Retracing the Painful Past at an Internment Camp

This is why two Japanese-Americans decided to go back to the Wyoming internment camp where they were imprisoned as children.

Redress and Remembrance for Internees Life at Heart Mountain

Ken Kitajima has returned to Heart Mountain — the internment camp where he and other Japanese Americans were forced to live nearly 80 years ago. This time, he’s traveled to rural Wyoming with his grandkids to retrace a painful period in their family history. Kitajima was 12 when the U.S. government forced his family to leave their home in Campbell, California. As a child, Kitajima didn’t understand what was happening — he first saw it as an escape from bullying at school.

During World War II, people of Japanese descent from Oregon, Washington and California were incarcerated at the Heart Mountain Relocation Center in Park County, Wyo., as the result of an executive order of President Franklin Roosevelt. Residents were at the camp from Aug. 12, 1942 to Nov. 10, 1945, two months after the end of the war with Japan. When the camp was at its largest, it held more than 10,000 people, making it the third largest town in the state. When the people first arrived, a barbed-wire fence to surround the camp was not yet complete. The internees protested the construction of this barrier and caused further work to be delayed. In November 1942, they submitted a petition containing 3,000 signatures to WRA Director Dillon Meyer.

Nearly 120,000 Japanese Americans were imprisoned in these camps during World War II. At the end of 1942, the Kitajima family was transferred to an internment camp in Colorado where they lived until August 1945. Kitajima went on to serve in the U.S. Air Force as a surgical nurse during the Korean War. Despite what was done to his family, Kitajima says he doesn’t hold resentment. But he is sharing what life was like in the camps with his grandkids, so history isn’t forgotten.


11/02/2019 10:19 AM
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  • Jagmohan S.
    11/02/2019 11:15

    WW not again

  • Cynthia C.
    11/02/2019 11:29

    See George Takei’s musical ALLEGIANCE. It was a special presentation in movie theatres but recorded live onstage. Seeing their lives portrayed really stays with you.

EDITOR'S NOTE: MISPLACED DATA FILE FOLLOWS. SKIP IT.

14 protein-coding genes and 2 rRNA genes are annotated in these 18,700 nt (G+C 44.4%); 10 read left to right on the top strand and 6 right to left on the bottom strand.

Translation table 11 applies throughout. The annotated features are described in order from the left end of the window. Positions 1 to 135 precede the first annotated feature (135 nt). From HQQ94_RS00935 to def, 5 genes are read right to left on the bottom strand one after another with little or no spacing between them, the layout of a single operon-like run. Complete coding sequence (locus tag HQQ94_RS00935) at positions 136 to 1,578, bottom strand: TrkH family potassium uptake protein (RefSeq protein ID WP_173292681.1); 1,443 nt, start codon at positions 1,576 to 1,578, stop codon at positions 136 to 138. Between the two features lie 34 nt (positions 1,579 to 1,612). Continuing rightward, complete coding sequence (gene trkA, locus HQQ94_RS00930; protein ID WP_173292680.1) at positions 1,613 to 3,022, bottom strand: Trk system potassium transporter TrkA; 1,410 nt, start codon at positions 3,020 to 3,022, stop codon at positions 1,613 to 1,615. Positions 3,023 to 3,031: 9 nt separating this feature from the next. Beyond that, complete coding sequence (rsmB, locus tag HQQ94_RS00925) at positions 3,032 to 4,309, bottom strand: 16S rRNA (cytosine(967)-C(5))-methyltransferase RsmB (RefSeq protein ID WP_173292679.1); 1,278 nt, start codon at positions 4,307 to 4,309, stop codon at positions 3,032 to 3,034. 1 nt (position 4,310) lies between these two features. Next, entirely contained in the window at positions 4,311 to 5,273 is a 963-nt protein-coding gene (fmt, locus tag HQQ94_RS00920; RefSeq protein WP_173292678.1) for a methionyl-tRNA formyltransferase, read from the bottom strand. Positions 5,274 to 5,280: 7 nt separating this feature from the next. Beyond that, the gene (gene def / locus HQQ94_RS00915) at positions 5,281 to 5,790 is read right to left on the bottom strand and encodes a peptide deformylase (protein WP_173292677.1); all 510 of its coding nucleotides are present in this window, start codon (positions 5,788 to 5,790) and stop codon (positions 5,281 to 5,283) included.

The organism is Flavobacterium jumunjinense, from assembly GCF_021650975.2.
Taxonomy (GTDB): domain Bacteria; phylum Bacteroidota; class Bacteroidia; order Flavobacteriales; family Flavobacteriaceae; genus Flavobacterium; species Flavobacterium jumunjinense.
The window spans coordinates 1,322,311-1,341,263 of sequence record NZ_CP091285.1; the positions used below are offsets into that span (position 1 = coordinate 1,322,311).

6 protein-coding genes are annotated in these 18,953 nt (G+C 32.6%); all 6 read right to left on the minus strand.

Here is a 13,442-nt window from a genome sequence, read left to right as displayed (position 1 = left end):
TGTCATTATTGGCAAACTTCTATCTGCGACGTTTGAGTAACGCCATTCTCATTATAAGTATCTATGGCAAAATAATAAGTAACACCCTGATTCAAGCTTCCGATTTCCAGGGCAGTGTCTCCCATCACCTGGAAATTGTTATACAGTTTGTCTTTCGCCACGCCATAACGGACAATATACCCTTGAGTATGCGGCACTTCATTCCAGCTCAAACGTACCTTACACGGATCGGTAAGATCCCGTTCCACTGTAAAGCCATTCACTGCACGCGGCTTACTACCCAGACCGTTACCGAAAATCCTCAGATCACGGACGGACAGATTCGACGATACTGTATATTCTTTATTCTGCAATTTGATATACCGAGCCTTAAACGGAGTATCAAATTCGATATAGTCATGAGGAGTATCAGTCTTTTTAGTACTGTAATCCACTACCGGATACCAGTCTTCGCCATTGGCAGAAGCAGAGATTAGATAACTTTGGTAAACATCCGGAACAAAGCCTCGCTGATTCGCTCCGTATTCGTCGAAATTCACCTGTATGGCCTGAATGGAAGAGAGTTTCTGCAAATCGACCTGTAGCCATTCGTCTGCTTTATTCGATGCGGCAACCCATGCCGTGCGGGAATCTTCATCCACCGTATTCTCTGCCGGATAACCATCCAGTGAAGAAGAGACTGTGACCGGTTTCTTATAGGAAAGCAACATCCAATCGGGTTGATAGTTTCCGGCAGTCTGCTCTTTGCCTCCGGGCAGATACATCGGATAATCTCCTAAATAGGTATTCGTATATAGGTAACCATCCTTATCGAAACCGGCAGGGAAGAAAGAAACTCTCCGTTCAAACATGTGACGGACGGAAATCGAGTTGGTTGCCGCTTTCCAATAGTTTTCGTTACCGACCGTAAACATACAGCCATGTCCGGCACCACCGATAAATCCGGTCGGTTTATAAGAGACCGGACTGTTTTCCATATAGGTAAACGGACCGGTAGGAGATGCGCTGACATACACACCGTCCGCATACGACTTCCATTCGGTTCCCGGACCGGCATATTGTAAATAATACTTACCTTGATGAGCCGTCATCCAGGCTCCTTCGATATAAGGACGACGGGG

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    11/04/2019 16:06

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  • Michael C.
    11/04/2019 16:18

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  • Raju D.
    11/04/2019 17:54

    Hello friend

  • Sam M.
    11/05/2019 10:10

    The basic cause of mass imprisonment was a combination of hatred, mass hysteria and some leaders who failed to honor the constitution. Watch for these indicators on problems of today and tomorrow.

  • Barbara M.
    11/05/2019 15:17

    Never knew,I have just been educated in history.Thank You,God Bless.

  • Jeff M.
    11/05/2019 17:50

    this is why you dont vote democrate

  • Jonathan W.
    11/06/2019 00:25 just be thankful that’s all you went through. My great grandmother told me the horrific things she went through. Watching them kill her own brother being used for sex.

  • Jonathan W.
    11/06/2019 00:31

  • Dave W.
    11/07/2019 00:38

    Wisconsin is lucky Roosevelt didn’t wall it in.

  • Kathy P.
    11/07/2019 04:34

    Never again.

  • Javier C.
    6 days

    And republicans were the racist ones...

  • Jesse T.
    5 days

    What the japs did to the people of Saipan during the war was far worse

  • Danny K.
    4 days

    Did any of them suffered in the US what japaneses really did to others during WWII? And not only WWII. This people invaded many countries in Asia, where they commited terrible war crimes against other people. They raped many women and killed so many people in that time. Now do you want us to feel sorry for them because they has some cold?

  • Shawn R.
    4 days

    It's really sad no one talks about how Americans and Europeans where so badly treated by the Japanese during ww2 they also lost their homes and lives and they get nothing for it

  • Ernie C.
    3 days

    Remember that was the Demonrats sweet heart FDR.

  • Jason E.
    3 days

    All I'm going to say is, read up on the history on this. Because I'm sure most are clueless. It's a dark mark for sure. And although the reasons were poor excuses for reasons. They were reasons all the same. There was a massive difference in the Internment Camps in America during WW2 compared to the Concentration Camps of the SS in Europe or even the prisoner camps in the Pacific. And before anyone tells me I'm missing the point. I promise you I'm not. It's a terrible thing that should have never happened. Let's hope no country ever implements this type of treatment ever again!

  • Scott T.
    3 days

    A Democrat did it.

  • Anthony P.
    3 days

    One of the saddest part of history in the US...